The setting for the April 29 credit policy announcement this quarter is very challenging. Last week’s CRR hike should be viewed as a demonstration of RBI’s dilemma: there are no obvious answers to what Governor Reddy should do. Earlier this month, the Raghuram Rajan Committee on financial sector reform released its draft report, in which it said that the RBI should have a single goal. It should focus on inflation. This recommendation has come under criticism from a lot of economists who believe that India can continue to act as if it is financially closed, or almost closed, to global capital flows. The monetary policy challenges faced by the central bank serve to highlight exactly the point that underlies the argument for a single goal made in the Raghuram Rajan report.
Looking back this year, in January there was an argument for cutting interest rates to reduce interest differentials with the rest of the world. Since July, when the US started cutting rates, capital inflows into India tripled. This was to a large extent in response to the interest differential that had reached nearly 500 basis points. In its attempts to prevent rupee appreciation, the RBI was buying up dollars which it was then trying to sterilise. Monetary policy was being implemented through RBI intervention in currency markets, and the sale of government bonds to sterilise the impact of its intervention. The rupee was pegged to the US dollar and kept flat between Rs 39 to 40, except for a brief period when the RBI tried to engineer a depreciation by purchasing huge amounts of dollars.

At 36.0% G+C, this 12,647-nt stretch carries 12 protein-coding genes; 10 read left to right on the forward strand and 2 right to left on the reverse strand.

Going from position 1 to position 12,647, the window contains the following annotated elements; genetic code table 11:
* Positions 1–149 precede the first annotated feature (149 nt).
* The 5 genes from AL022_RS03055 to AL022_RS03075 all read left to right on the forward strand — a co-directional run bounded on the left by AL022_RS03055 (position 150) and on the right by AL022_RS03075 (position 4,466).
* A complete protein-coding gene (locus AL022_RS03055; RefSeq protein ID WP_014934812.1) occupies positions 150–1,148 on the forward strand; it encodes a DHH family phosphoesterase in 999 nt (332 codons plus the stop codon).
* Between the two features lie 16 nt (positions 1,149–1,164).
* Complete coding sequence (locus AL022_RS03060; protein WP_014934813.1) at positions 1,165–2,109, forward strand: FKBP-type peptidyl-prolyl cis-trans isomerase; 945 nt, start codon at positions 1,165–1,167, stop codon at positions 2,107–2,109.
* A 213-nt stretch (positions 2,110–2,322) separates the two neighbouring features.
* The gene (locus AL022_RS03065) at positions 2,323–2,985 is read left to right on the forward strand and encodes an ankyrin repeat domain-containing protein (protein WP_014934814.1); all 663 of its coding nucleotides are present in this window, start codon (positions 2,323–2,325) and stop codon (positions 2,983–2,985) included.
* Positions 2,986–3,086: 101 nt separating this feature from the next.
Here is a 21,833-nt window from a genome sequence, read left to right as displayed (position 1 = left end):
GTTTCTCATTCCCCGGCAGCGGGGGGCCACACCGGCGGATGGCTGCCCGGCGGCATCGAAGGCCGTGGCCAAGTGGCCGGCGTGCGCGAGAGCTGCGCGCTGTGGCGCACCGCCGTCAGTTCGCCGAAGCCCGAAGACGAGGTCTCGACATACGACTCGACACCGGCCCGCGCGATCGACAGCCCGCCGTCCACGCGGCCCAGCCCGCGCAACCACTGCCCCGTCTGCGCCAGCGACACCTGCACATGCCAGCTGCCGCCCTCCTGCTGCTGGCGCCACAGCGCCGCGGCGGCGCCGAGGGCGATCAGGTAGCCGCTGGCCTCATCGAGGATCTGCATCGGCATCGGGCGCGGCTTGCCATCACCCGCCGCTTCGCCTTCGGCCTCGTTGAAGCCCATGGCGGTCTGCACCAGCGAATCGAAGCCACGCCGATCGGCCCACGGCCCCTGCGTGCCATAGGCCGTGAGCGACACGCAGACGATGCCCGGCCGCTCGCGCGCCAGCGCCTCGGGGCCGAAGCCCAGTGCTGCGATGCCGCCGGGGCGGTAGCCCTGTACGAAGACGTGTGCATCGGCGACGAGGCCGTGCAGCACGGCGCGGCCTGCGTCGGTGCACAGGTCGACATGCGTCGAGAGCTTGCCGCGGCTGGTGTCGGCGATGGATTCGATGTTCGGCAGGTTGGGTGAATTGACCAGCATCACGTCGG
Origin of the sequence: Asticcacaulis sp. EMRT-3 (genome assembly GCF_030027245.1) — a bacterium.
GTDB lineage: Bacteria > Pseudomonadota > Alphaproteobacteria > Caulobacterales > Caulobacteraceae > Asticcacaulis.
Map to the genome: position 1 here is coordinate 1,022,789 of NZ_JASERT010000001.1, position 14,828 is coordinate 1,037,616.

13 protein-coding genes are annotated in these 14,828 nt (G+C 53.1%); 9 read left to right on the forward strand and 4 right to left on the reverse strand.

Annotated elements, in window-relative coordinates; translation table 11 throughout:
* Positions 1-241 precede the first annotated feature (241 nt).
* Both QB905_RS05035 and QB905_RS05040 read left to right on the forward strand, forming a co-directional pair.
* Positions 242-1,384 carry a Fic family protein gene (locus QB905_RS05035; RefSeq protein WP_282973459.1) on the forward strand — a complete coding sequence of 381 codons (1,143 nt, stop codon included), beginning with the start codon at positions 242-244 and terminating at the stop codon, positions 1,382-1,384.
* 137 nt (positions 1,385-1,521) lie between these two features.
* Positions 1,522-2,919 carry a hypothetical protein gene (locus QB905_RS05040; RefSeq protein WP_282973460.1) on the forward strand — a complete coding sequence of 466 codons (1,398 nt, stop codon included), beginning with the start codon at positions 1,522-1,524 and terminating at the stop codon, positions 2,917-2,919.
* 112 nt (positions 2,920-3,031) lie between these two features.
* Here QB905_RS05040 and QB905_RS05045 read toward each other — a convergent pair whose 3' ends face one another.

The setting for the credit policy announcment is similar, except for one big difference. A sudden and sharp increase in inflation has added a new dimension to the problem. At the same time, US interest rates have continued to decline and the interest differential with India has widened. The US 90-day treasury bill rate is 1.04%. The gap with Indian 91-day bill rates is 600 basis points. Any increase in interest rates in India will widen the spread, attracting more capital inflows into India and pressuring the rupee upwards. If the government and RBI decide not to allow rupee appreciation, the central bank’s trading will inject more liquidity into markets. In an inflationary environment, that is not desirable. Even if raising rates was expected to be useful in combating inflation caused by global commodity price rise, given that